What does this mean, from a practical standpoint?

Among the consequences relevant to broadcast engineers:

  • Longer-term capital infrastructure investments (e.g., transmitters, antennas, sites) being built today will not be replaced at the end of their service life
  • Financial and technical staff resources will increasingly be focused into on-line services
  • Broadcast license values will decline as the over-the-air audience decreases
  • The number of stations on the air will also decline as the audience — already largely unable to distinguish Internet “reception” from over-the-air — completes its transition.

We already see the warnings around us:

  • New cars with radios that switch to cellular Internet streaming when a station’s over-the-air signal quality degrades, and then never switch back.
  • Tesla service notices to replace an end-of-life master computing unit with one that does not contain an over-the-air radio. Over-the-air radio became an expensive option and limited solely to FM — no AM radio reception at all.
  • The loss of AM transmitting sites in major metropolitan areas. In Denver, as an example, the escalating value of the underlying real estate has caused — or is in the process of causing — 25% of the existing transmitting sites to close. Di- and tri-plexing only go so far in keeping stations on-air.

    In this sense, over-the-air medium wave/VHF radio broadcasting and over-the-air television will join services now provided by other means.

    Examples include the Linotype machine, international telegraphy, point-to-point/ship-to-shore radio, and circuit-switched telephony as technologies which changed the world when they emerged, but are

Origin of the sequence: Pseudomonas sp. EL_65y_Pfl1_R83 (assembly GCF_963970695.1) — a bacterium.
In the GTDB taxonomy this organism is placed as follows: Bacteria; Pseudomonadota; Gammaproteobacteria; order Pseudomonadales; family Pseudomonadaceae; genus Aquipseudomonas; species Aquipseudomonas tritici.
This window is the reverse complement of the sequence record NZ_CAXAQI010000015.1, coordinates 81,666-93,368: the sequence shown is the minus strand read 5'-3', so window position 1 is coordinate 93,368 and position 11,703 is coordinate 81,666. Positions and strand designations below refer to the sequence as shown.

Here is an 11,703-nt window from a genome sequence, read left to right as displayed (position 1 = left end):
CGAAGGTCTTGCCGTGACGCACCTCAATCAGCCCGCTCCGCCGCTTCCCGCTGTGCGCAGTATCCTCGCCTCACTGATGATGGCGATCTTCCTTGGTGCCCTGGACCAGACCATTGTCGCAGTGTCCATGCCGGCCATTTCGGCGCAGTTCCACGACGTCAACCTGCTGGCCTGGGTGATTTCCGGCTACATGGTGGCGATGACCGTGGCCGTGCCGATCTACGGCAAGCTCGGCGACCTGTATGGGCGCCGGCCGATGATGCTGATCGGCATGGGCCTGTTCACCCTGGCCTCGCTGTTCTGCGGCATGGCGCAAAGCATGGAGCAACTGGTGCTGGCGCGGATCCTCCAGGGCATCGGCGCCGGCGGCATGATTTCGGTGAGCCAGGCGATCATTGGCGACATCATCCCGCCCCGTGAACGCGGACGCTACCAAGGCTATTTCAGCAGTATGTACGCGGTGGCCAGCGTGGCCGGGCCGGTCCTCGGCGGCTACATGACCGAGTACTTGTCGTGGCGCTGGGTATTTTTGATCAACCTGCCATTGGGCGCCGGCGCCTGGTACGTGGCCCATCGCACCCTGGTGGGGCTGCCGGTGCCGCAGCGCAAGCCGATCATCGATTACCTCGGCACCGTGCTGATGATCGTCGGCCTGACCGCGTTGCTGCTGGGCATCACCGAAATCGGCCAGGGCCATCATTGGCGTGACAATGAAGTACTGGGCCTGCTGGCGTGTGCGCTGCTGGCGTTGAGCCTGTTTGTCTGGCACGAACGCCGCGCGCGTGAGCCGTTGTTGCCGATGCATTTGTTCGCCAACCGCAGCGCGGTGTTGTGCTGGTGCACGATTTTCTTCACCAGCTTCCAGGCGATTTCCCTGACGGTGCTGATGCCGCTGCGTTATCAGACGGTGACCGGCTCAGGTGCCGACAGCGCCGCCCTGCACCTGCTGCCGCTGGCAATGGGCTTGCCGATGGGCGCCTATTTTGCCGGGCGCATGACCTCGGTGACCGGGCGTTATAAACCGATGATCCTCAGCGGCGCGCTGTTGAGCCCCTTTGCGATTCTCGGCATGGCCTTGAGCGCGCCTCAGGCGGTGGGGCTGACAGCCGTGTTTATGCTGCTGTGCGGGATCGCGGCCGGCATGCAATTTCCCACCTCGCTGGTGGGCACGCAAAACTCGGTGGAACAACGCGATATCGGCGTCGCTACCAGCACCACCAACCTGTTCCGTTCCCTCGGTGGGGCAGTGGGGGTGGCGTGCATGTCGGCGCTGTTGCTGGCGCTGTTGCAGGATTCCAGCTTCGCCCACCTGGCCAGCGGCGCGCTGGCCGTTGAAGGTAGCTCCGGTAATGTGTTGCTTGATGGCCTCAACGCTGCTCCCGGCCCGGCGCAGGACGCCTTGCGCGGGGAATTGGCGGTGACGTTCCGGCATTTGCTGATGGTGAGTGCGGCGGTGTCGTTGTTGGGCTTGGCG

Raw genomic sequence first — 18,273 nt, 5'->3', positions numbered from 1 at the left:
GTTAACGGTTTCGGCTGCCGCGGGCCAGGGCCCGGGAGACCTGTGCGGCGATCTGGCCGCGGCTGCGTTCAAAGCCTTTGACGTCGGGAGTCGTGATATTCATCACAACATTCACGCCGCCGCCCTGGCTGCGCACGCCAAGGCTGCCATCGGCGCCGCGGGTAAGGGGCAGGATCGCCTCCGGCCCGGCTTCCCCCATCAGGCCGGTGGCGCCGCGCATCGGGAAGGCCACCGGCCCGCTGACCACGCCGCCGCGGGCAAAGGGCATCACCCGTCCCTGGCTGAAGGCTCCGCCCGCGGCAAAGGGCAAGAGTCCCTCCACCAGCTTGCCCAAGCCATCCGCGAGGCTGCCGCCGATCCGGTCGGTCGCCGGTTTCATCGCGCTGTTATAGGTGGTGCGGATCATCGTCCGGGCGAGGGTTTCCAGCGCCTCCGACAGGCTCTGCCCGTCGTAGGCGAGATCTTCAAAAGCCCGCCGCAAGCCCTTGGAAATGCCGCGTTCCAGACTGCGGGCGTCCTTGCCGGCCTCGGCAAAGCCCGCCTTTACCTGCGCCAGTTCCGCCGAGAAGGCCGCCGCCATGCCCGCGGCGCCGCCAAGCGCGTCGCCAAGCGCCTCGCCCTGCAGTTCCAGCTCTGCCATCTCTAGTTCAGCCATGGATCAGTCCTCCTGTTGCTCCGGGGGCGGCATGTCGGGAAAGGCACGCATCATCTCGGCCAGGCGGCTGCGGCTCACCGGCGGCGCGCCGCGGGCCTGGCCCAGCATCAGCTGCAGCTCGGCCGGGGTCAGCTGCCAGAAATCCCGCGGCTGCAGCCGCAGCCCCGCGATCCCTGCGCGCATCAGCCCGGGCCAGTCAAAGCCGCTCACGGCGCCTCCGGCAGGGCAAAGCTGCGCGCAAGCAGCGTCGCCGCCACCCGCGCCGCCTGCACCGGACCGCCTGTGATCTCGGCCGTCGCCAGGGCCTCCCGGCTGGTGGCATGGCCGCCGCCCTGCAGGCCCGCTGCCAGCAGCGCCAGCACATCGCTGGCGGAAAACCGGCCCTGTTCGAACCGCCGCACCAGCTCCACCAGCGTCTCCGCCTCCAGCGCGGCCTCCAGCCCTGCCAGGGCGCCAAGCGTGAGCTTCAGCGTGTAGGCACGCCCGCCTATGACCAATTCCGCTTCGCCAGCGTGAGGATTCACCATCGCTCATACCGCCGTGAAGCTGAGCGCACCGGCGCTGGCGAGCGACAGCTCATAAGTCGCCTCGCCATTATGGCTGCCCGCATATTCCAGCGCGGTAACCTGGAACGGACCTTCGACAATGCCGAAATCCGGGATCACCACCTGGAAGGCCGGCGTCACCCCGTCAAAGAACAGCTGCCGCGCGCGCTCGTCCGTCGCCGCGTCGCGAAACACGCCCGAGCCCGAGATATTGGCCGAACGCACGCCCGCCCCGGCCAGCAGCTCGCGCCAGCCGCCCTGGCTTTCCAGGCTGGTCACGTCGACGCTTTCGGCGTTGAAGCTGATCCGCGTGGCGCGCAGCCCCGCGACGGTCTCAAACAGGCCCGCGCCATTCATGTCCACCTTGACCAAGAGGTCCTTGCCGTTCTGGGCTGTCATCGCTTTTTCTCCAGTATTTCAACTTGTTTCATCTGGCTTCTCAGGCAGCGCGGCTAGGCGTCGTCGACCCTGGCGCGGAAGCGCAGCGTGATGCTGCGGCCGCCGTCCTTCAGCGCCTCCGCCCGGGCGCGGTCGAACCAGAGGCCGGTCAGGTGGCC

Niche exceptions and museum installations will preserve some instances of these facilities in the decades to come — just as has occurred with other technologies. Sailing craft, horses, gas cars from the early- and mid-20th century, teletype news wires emulated via Internet, and ham radio continue to persist at various levels of artisanal. KPH at Bolinas/Point Reyes California remains a working maritime coastal CW station, supported by many volunteers and the National Park Service. And for some of the other avocations (e.g., sailing, ham radio), new innovative methods and materials continue to thrill practitioners of their respective arts.

    But a declining number of caretakers of RF broadcast infrastructure will be needed a decade hence. We are the last generation.

    Plan accordingly, both for yourself and your employer(s).

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    Eric Scace (K3NA) is a contract and consulting engineer in Boulder CO, who volunteers his time at the community station KGNU in Boulder, CO. He has five decades of experience in broadcast, shortwave and marine radio as well as in computer programming for NWS, GE, NIST, GTE, and Sprint, including leading the team that built the first commercial worldwide Internet backbone.

    Contact Eric at: